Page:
And so, after much asking around at local hall shows, we finally were given a chance to play live. We couldn’t wait! The date of the big debut was to be Friday, March 2, 1984,
We practiced and recorded two songs for WFBE’s “Alternatives” program, which was helping to promote the show. One was a reworked version of “PiL Ripoff #2” and the other was a new song entitled “We All Lose (When We Fight)”, a call to all the Flint bands to work together to build a successful “scene” rather than to succumb to petty squabbling. Ironically, though, this show was to be a “Battle of the Bands”. So much for cooperation, it seemed.
After what seemed an eternity, the momentous night arrived. We showed up at the Kishma Grotto Hall on Judd Road in Burton. We were ready, save for one thing: Steve and Steve still had no amps to play through. My brother was quickly able to borrow a bass amp from one of the other bands, but Steve Newlin had no luck securing a guitar amp. Our scheduled set time was drawing maddeningly near. At 45 minutes to showtime, we were desperate. We wanted to play live and dammit, nothing was going to stop us. I hopped into my 1974 Mercury Monterey and took off toward Fenton at a speed I shall not reveal on grounds it may incriminate me.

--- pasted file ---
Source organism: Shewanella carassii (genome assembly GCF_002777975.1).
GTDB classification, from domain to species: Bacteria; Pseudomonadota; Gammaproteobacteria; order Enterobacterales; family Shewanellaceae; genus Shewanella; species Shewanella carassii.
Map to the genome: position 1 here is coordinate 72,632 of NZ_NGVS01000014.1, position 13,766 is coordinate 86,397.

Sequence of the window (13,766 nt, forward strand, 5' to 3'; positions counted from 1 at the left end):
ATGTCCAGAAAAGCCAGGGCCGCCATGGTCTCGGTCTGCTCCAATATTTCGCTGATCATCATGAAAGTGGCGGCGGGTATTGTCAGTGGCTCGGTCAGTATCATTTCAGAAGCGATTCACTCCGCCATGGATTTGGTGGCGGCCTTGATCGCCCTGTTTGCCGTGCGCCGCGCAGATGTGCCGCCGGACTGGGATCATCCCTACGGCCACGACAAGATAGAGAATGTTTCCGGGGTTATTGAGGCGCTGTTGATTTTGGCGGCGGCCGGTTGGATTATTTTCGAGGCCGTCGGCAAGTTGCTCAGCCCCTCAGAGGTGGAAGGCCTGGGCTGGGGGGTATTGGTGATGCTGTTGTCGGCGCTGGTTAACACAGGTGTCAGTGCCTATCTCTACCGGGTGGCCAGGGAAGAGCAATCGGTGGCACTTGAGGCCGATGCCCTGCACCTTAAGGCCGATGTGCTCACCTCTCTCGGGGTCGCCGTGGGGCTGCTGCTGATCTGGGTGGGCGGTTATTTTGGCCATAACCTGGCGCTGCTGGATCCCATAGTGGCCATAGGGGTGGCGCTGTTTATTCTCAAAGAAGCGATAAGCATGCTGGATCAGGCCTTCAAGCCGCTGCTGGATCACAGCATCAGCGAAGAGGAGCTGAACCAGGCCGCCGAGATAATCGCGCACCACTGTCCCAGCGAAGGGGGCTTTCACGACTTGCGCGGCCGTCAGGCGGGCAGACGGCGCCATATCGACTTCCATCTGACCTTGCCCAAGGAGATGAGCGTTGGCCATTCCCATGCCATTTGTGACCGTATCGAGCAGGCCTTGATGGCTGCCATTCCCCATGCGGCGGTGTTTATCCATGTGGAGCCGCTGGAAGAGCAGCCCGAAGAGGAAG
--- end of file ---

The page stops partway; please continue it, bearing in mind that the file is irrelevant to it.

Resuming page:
If we couldn’t get a guitar amp, I figured, I’d just pick up my Sanyo stereo, plug Steve’s guitar into a microphone input, hit the pause, record and play buttons on the cassette deck and crank the damned thing up as loud as it would go, hoping to hell it would work.
As soon as I arrived home, I jumped out of my car only to see my father standing outside the door.
“Steve just called,” he said. “They found a guitar amp. They want you back as soon as possible, because you’re on next.”